Cornwall

Used chip fat fuels Place to St Mawes ferry

Chips
Image caption The biofuel is made from used chip fat from two local hotels

Unwanted chip fat is being used to power a passenger ferry in Cornwall.

When the decision was taken to replace the ferry between Place and St Mawes on the Roseland Peninsula the engine of the new Cygnus boat was adapted to run on biodiesel.

The waste fat which fuels the 10-minute sail journey is suppled by the St Mawes Hotel and the Idle Rocks Hotel.

Owner Tim Light said other Cornwall Ferries boats could be converted if the trial is successful.

"This will be a year-long trial and it's looking very promising so far," he said.

"We'll have to see how it goes, but there's no reason the other ferries can't be adapted too."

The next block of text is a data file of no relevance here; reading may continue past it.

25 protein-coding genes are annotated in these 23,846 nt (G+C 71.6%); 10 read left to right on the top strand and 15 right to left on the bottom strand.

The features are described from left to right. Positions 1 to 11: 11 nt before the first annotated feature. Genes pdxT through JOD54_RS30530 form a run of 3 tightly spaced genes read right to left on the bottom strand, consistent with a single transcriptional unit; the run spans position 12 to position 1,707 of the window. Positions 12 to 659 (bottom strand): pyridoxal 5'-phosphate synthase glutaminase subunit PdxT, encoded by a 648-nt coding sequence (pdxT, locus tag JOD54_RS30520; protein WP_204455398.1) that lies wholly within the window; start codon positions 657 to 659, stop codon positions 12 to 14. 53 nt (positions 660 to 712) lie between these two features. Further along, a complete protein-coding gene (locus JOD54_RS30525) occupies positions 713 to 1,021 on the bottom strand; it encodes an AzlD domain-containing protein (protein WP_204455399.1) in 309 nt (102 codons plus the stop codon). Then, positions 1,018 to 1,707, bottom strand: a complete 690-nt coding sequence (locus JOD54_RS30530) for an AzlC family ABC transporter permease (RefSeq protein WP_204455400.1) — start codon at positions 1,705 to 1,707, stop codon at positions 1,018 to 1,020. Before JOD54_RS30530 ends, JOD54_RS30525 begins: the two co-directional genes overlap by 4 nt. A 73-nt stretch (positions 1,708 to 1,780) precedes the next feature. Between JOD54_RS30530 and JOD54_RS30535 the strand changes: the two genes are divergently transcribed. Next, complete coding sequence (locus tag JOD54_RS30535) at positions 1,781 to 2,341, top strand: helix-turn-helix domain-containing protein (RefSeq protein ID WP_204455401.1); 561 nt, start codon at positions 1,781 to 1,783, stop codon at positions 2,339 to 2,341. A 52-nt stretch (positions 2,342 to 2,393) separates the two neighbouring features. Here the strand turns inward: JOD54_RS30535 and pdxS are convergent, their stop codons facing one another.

The chip fat is collected by Mr Light's brother when he delivers organic farm vegetables to the hotels and it is then taken back to the farm where it is converted into biodiesel.

Mr Light said the performance of the ferry had not been adversely affected and the costs would be lower.

"With fuel costs so high we're going to save money and if we can save money and in a small way reduce carbon emissions then so much the better," he said.

It is hoped the idea could also attract more business.

"We rather like the idea of passengers having their chips, then having their trips," Mr Light said.

One thing currently being considered is adding rose petals or sandalwood to the biodiesel "to make it smell a bit better and bit less like chips", he added.

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